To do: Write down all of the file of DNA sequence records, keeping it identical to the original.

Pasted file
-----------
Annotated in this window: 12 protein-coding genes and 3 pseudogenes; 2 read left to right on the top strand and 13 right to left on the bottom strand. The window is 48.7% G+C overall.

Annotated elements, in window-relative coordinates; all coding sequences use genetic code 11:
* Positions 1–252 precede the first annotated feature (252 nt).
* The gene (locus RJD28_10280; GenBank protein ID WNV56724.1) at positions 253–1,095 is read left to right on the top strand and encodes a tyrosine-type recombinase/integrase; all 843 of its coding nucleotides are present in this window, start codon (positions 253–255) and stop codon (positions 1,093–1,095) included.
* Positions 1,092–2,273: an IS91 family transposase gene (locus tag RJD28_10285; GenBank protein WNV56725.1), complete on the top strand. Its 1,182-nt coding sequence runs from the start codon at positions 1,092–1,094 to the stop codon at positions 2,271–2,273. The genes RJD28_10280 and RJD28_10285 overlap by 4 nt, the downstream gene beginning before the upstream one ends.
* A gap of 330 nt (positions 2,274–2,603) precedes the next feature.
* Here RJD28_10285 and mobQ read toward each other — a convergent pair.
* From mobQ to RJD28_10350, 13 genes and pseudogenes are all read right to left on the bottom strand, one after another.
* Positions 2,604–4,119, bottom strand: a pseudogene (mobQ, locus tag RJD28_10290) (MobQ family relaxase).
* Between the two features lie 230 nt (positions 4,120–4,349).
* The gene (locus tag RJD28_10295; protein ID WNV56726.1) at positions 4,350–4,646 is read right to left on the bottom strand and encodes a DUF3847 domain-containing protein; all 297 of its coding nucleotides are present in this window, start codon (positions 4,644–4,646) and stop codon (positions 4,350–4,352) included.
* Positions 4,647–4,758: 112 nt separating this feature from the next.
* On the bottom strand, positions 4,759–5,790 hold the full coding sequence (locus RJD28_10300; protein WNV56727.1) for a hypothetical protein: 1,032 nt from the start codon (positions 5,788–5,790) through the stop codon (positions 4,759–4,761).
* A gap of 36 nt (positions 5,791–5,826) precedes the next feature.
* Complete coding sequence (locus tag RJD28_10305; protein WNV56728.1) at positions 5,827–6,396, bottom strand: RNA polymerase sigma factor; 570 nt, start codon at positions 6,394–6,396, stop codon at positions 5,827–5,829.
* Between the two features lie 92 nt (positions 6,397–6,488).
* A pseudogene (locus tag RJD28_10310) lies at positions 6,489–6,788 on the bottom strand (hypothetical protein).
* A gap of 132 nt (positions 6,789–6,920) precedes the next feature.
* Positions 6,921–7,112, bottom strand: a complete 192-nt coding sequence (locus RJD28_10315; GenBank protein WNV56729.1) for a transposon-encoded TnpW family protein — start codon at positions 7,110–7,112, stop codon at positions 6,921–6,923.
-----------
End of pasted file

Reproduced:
Annotated in this window: 12 protein-coding genes and 3 pseudogenes; 2 read left to right on the top strand and 13 right to left on the bottom strand. The window is 48.7% G+C overall.

Annotated elements, in window-relative coordinates; all coding sequences use genetic code 11:
* Positions 1–252 precede the first annotated feature (252 nt).
* The gene (locus RJD28_10280; GenBank protein ID WNV56724.1) at positions 253–1,095 is read left to right on the top strand and encodes a tyrosine-type recombinase/integrase; all 843 of its coding nucleotides are present in this window, start codon (positions 253–255) and stop codon (positions 1,093–1,095) included.
* Positions 1,092–2,273: an IS91 family transposase gene (locus tag RJD28_10285; GenBank protein WNV56725.1), complete on the top strand. Its 1,182-nt coding sequence runs from the start codon at positions 1,092–1,094 to the stop codon at positions 2,271–2,273. The genes RJD28_10280 and RJD28_10285 overlap by 4 nt, the downstream gene beginning before the upstream one ends.
* A gap of 330 nt (positions 2,274–2,603) precedes the next feature.
* Here RJD28_10285 and mobQ read toward each other — a convergent pair.
* From mobQ to RJD28_10350, 13 genes and pseudogenes are all read right to left on the bottom strand, one after another.
* Positions 2,604–4,119, bottom strand: a pseudogene (mobQ, locus tag RJD28_10290) (MobQ family relaxase).
* Between the two features lie 230 nt (positions 4,120–4,349).
* The gene (locus tag RJD28_10295; protein ID WNV56726.1) at positions 4,350–4,646 is read right to left on the bottom strand and encodes a DUF3847 domain-containing protein; all 297 of its coding nucleotides are present in this window, start codon (positions 4,644–4,646) and stop codon (positions 4,350–4,352) included.
* Positions 4,647–4,758: 112 nt separating this feature from the next.
* On the bottom strand, positions 4,759–5,790 hold the full coding sequence (locus RJD28_10300; protein WNV56727.1) for a hypothetical protein: 1,032 nt from the start codon (positions 5,788–5,790) through the stop codon (positions 4,759–4,761).
* A gap of 36 nt (positions 5,791–5,826) precedes the next feature.
* Complete coding sequence (locus tag RJD28_10305; protein WNV56728.1) at positions 5,827–6,396, bottom strand: RNA polymerase sigma factor; 570 nt, start codon at positions 6,394–6,396, stop codon at positions 5,827–5,829.
* Between the two features lie 92 nt (positions 6,397–6,488).
* A pseudogene (locus tag RJD28_10310) lies at positions 6,489–6,788 on the bottom strand (hypothetical protein).
* A gap of 132 nt (positions 6,789–6,920) precedes the next feature.
* Positions 6,921–7,112, bottom strand: a complete 192-nt coding sequence (locus RJD28_10315; GenBank protein WNV56729.1) for a transposon-encoded TnpW family protein — start codon at positions 7,110–7,112, stop codon at positions 6,921–6,923.